We went back to the drawing board and, for the third time in a year (I chalk it up to growing pains and learning the ropes of running a small business), we moved our website to what is hopefully its forever home. We knew that we would have to now reach our customers digitally, and we needed a platform that was fast, responsive, and had the ability to disseminate digital content easily. WordPress did it for us, and we got a tutoring software that will allow us to create classes for download so that parents, working from home and homeschooling, can download materials and/or content to teach their children the cool things we do in our summer camps. We do not believe in hoarding information, and this platform almost seemed too good to be true-we can now plug in all of the activities and science topics content into the digital classroom for our families to enjoy outside of our outdoor studies programs. One of the goals of getting kids outdoors is after they’ve spend time in one our programs, they will then get their families out to explore then same, or new places, thus spreading the use and appreciation of our natural spaces. Disseminating our content online felt like a continuation of that philosophy – maybe we can’t run our programs right now, but we can share with families all the things we do so that families can do it together outdoors. The best way to social distance.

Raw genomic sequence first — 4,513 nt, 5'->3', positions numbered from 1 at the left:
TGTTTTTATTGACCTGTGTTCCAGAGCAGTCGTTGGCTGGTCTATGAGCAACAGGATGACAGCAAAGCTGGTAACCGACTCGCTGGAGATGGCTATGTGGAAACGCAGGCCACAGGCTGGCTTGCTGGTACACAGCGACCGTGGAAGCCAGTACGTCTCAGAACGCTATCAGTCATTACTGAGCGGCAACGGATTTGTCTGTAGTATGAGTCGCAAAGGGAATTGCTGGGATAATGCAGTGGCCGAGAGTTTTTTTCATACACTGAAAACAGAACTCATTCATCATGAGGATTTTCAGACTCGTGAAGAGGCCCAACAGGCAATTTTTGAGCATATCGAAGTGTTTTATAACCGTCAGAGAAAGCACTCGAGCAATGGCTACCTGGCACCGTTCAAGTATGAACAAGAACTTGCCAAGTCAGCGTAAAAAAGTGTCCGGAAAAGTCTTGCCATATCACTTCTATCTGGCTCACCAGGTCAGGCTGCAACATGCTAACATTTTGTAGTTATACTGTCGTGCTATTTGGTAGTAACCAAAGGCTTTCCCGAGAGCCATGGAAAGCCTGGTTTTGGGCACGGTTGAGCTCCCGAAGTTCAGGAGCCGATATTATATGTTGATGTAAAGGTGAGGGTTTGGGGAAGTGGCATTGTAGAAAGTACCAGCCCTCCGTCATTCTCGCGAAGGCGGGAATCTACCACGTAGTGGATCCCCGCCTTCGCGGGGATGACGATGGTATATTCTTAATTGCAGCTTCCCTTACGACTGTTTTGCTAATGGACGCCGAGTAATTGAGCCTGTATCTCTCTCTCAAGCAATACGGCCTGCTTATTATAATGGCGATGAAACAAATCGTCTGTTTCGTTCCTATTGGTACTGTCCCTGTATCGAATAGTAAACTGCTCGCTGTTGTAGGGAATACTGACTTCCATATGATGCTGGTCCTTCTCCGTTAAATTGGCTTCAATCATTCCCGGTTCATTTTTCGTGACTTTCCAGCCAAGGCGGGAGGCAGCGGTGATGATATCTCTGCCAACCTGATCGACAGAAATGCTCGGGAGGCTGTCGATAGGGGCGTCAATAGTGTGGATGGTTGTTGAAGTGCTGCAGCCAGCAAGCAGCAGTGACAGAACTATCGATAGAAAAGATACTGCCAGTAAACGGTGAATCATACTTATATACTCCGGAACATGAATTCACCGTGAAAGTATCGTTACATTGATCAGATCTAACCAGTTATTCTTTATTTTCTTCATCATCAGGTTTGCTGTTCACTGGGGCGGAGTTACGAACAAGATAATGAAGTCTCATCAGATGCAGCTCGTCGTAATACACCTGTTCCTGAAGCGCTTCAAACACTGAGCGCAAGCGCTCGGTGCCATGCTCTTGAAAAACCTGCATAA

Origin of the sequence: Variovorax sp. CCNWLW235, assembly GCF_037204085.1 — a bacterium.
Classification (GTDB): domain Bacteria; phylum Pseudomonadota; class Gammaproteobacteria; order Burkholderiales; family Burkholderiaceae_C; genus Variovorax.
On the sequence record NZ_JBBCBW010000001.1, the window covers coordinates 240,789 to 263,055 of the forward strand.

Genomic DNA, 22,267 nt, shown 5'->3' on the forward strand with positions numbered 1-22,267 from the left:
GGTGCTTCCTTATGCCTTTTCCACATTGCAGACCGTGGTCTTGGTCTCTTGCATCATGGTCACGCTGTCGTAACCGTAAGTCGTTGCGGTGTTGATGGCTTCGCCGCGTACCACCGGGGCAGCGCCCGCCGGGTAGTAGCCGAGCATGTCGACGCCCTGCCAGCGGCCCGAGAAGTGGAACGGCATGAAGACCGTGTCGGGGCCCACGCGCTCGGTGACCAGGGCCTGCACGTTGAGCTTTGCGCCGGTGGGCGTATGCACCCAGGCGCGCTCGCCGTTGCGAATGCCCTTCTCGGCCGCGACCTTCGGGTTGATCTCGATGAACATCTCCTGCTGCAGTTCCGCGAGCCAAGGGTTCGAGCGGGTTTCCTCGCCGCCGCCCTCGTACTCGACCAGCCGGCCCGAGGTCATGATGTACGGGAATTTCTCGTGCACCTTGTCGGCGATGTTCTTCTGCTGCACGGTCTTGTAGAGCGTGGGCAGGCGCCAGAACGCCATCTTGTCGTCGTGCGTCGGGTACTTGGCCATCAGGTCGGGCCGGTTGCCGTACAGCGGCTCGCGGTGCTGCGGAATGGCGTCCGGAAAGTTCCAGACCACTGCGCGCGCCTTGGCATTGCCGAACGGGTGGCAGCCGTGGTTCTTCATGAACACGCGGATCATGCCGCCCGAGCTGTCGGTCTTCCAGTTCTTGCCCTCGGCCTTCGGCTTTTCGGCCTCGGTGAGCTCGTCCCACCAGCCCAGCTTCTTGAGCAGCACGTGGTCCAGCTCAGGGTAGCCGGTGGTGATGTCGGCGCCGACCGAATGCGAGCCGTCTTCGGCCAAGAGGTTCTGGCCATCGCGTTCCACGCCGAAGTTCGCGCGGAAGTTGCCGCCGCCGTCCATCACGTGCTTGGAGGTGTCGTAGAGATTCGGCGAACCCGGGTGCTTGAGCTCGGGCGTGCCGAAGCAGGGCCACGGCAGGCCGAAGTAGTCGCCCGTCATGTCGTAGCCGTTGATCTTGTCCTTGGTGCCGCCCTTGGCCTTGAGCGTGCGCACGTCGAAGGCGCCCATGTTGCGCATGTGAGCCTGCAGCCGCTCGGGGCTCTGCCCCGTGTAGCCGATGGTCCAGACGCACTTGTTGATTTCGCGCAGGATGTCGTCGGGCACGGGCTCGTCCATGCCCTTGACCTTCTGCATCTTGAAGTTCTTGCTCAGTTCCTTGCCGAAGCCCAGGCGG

The beautiful Crow Creek to Crow Pass Trail. It makes an excellent day hike to Raven Glacier.
After spending weeks dialing in our strategy, digital platform, and creating a myriad of tentative plans based on an A, B, or C scenario, the next step was figuring out the “if…” and “how” to run our summer programs. The most obvious course of action was dialing down the majority of our offerings; recent guidelines from the state of Alaska state that summer camps should include groups of 10 or less and be 100% outdoors. This is a boon for us as our groups are always 10 or less…and our entire program is run outdoors. The next obvious step was to cut all of our program groups except one per location. Only one group of ten at Kincaid and only one group of ten at Glen Alps.